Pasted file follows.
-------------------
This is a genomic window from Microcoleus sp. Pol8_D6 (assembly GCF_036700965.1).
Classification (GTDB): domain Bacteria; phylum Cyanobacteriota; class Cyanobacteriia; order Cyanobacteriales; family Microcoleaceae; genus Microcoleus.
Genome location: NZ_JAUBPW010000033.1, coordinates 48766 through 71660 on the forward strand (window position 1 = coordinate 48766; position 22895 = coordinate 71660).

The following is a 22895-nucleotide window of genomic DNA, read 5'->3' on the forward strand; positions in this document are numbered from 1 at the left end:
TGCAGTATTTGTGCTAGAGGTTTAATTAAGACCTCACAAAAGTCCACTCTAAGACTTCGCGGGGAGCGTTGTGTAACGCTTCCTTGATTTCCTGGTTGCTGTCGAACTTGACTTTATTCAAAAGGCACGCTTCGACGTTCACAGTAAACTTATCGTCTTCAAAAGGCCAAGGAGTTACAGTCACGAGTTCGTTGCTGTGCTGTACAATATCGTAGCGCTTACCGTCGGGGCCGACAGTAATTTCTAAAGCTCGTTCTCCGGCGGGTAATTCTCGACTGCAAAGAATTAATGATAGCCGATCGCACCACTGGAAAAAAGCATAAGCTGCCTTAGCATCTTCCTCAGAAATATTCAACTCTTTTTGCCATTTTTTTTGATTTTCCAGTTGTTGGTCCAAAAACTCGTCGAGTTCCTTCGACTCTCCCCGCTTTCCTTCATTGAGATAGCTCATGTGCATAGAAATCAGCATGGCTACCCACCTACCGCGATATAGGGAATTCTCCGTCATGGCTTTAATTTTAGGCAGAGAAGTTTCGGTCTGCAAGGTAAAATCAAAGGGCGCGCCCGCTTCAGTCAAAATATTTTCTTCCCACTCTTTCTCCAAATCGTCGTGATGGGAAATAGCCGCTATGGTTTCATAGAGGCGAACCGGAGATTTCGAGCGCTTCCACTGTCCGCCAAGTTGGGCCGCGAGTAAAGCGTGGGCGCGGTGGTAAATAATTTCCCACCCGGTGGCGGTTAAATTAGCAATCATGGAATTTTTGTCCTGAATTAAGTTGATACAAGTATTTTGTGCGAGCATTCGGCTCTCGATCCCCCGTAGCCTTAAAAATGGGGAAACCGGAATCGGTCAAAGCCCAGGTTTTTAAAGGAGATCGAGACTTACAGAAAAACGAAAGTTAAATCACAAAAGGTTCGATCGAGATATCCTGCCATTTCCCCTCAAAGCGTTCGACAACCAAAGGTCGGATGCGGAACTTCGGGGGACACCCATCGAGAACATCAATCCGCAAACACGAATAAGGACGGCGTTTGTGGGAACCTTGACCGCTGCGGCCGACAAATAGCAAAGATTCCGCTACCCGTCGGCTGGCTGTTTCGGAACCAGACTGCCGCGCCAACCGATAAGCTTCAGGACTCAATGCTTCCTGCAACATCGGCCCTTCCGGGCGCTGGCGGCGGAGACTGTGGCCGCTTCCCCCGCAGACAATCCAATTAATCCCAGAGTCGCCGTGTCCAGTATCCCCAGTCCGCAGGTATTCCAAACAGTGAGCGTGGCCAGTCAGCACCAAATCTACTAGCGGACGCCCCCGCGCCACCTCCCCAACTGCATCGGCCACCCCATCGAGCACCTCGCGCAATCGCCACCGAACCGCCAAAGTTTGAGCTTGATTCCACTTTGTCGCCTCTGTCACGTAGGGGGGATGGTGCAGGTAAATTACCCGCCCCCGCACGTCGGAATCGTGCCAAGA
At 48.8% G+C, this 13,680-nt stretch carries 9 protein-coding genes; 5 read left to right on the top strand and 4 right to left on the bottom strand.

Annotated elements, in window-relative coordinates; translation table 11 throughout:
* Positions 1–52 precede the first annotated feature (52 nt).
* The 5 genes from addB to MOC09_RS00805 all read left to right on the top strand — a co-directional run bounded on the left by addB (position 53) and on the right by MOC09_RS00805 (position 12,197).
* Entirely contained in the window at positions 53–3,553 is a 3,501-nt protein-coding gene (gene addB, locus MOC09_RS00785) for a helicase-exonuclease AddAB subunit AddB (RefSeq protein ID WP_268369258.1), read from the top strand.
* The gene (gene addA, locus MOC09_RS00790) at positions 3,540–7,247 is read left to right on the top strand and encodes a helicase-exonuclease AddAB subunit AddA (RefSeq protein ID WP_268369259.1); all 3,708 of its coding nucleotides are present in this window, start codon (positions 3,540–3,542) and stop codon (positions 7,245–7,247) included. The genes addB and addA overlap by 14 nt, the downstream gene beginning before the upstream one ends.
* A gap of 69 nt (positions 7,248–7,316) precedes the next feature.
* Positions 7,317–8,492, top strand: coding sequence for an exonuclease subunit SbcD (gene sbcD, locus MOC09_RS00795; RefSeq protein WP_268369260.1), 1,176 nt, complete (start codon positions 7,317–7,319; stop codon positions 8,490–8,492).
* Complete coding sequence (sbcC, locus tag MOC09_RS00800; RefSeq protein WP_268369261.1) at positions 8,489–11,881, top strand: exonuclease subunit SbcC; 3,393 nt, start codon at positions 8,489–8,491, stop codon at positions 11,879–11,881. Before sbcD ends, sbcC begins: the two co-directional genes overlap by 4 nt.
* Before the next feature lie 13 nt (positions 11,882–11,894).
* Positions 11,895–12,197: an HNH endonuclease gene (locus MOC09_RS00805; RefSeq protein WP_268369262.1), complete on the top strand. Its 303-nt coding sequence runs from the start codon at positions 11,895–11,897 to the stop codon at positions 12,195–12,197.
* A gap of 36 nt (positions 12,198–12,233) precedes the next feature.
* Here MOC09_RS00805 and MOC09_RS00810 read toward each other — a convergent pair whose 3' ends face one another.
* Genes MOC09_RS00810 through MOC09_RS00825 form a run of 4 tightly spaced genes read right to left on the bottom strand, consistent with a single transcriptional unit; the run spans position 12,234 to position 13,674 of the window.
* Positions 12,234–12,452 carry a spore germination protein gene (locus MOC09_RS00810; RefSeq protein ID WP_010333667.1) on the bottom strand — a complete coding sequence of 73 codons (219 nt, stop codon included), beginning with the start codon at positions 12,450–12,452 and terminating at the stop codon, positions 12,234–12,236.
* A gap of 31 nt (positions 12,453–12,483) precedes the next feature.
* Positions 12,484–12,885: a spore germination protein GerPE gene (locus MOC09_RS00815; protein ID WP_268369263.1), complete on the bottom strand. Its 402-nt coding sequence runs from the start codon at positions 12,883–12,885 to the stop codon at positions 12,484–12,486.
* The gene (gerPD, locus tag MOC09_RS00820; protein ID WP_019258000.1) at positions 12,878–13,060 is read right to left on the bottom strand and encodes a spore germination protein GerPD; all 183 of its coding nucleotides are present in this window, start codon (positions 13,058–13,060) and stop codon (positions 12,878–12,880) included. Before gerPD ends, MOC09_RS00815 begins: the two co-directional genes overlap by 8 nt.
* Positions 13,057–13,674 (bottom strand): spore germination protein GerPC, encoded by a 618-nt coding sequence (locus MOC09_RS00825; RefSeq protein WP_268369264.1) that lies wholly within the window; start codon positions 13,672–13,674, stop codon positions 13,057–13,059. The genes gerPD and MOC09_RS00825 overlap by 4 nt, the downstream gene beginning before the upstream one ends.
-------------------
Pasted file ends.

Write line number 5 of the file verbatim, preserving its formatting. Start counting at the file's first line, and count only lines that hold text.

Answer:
TGCAGTATTTGTGCTAGAGGTTTAATTAAGACCTCACAAAAGTCCACTCTAAGACTTCGCGGGGAGCGTTGTGTAACGCTTCCTTGATTTCCTGGTTGCTGTCGAACTTGACTTTATTCAAAAGGCACGCTTCGACGTTCACAGTAAACTTATCGTCTTCAAAAGGCCAAGGAGTTACAGTCACGAGTTCGTTGCTGTGCTGTACAATATCGTAGCGCTTACCGTCGGGGCCGACAGTAATTTCTAAAGCTCGTTCTCCGGCGGGTAATTCTCGACTGCAAAGAATTAATGATAGCCGATCGCACCACTGGAAAAAAGCATAAGCTGCCTTAGCATCTTCCTCAGAAATATTCAACTCTTTTTGCCATTTTTTTTGATTTTCCAGTTGTTGGTCCAAAAACTCGTCGAGTTCCTTCGACTCTCCCCGCTTTCCTTCATTGAGATAGCTCATGTGCATAGAAATCAGCATGGCTACCCACCTACCGCGATATAGGGAATTCTCCGTCATGGCTTTAATTTTAGGCAGAGAAGTTTCGGTCTGCAAGGTAAAATCAAAGGGCGCGCCCGCTTCAGTCAAAATATTTTCTTCCCACTCTTTCTCCAAATCGTCGTGATGGGAAATAGCCGCTATGGTTTCATAGAGGCGAACCGGAGATTTCGAGCGCTTCCACTGTCCGCCAAGTTGGGCCGCGAGTAAAGCGTGGGCGCGGTGGTAAATAATTTCCCACCCGGTGGCGGTTAAATTAGCAATCATGGAATTTTTGTCCTGAATTAAGTTGATACAAGTATTTTGTGCGAGCATTCGGCTCTCGATCCCCCGTAGCCTTAAAAATGGGGAAACCGGAATCGGTCAAAGCCCAGGTTTTTAAAGGAGATCGAGACTTACAGAAAAACGAAAGTTAAATCACAAAAGGTTCGATCGAGATATCCTGCCATTTCCCCTCAAAGCGTTCGACAACCAAAGGTCGGATGCGGAACTTCGGGGGACACCCATCGAGAACATCAATCCGCAAACACGAATAAGGACGGCGTTTGTGGGAACCTTGACCGCTGCGGCCGACAAATAGCAAAGATTCCGCTACCCGTCGGCTGGCTGTTTCGGAACCAGACTGCCGCGCCAACCGATAAGCTTCAGGACTCAATGCTTCCTGCAACATCGGCCCTTCCGGGCGCTGGCGGCGGAGACTGTGGCCGCTTCCCCCGCAGACAATCCAATTAATCCCAGAGTCGCCGTGTCCAGTATCCCCAGTCCGCAGGTATTCCAAACAGTGAGCGTGGCCAGTCAGCACCAAATCTACTAGCGGACGCCCCCGCGCCACCTCCCCAACTGCATCGGCCACCCCATCGAGCACCTCGCGCAATCGCCACCGAACCGCCAAAGTTTGAGCTTGATTCCACTTTGTCGCCTCTGTCACGTAGGGGGGATGGTGCAGGTAAATTACCCGCCCCCGCACGTCGGAATCGTGCCAAGA